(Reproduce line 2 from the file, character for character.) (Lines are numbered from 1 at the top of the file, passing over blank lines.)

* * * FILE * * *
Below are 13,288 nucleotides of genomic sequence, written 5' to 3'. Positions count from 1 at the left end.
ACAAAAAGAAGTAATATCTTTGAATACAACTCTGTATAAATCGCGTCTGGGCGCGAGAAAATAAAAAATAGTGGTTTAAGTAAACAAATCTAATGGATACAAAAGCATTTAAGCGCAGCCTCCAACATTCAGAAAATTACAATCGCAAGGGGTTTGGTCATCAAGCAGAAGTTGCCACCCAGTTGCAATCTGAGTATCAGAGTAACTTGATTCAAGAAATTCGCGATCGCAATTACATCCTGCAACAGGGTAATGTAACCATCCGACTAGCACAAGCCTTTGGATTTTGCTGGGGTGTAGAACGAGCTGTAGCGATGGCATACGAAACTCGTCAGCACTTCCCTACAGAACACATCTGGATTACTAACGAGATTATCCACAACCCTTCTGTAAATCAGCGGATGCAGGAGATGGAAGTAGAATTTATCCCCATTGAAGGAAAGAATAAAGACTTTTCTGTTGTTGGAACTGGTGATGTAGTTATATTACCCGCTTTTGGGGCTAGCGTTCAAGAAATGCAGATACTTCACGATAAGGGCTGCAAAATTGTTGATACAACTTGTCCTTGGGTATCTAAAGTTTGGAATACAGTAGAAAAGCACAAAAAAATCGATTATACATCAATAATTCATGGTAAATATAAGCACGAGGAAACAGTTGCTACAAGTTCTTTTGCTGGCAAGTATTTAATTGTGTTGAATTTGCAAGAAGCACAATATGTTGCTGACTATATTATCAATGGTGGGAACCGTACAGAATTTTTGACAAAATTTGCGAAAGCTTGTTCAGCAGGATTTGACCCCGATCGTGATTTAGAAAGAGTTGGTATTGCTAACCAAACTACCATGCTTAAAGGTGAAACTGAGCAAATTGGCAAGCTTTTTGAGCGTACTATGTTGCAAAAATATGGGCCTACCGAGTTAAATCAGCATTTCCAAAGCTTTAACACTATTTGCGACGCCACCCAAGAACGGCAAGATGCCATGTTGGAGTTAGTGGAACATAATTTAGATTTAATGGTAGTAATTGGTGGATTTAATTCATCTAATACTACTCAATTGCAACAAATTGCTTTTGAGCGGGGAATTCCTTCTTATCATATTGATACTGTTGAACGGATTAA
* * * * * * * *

ACAAAAAGAAGTAATATCTTTGAATACAACTCTGTATAAATCGCGTCTGGGCGCGAGAAAATAAAAAATAGTGGTTTAAGTAAACAAATCTAATGGATACAAAAGCATTTAAGCGCAGCCTCCAACATTCAGAAAATTACAATCGCAAGGGGTTTGGTCATCAAGCAGAAGTTGCCACCCAGTTGCAATCTGAGTATCAGAGTAACTTGATTCAAGAAATTCGCGATCGCAATTACATCCTGCAACAGGGTAATGTAACCATCCGACTAGCACAAGCCTTTGGATTTTGCTGGGGTGTAGAACGAGCTGTAGCGATGGCATACGAAACTCGTCAGCACTTCCCTACAGAACACATCTGGATTACTAACGAGATTATCCACAACCCTTCTGTAAATCAGCGGATGCAGGAGATGGAAGTAGAATTTATCCCCATTGAAGGAAAGAATAAAGACTTTTCTGTTGTTGGAACTGGTGATGTAGTTATATTACCCGCTTTTGGGGCTAGCGTTCAAGAAATGCAGATACTTCACGATAAGGGCTGCAAAATTGTTGATACAACTTGTCCTTGGGTATCTAAAGTTTGGAATACAGTAGAAAAGCACAAAAAAATCGATTATACATCAATAATTCATGGTAAATATAAGCACGAGGAAACAGTTGCTACAAGTTCTTTTGCTGGCAAGTATTTAATTGTGTTGAATTTGCAAGAAGCACAATATGTTGCTGACTATATTATCAATGGTGGGAACCGTACAGAATTTTTGACAAAATTTGCGAAAGCTTGTTCAGCAGGATTTGACCCCGATCGTGATTTAGAAAGAGTTGGTATTGCTAACCAAACTACCATGCTTAAAGGTGAAACTGAGCAAATTGGCAAGCTTTTTGAGCGTACTATGTTGCAAAAATATGGGCCTACCGAGTTAAATCAGCATTTCCAAAGCTTTAACACTATTTGCGACGCCACCCAAGAACGGCAAGATGCCATGTTGGAGTTAGTGGAACATAATTTAGATTTAATGGTAGTAATTGGTGGATTTAATTCATCTAATACTACTCAATTGCAACAAATTGCTTTTGAGCGGGGAATTCCTTCTTATCATATTGATACTGTTGAACGGATTAA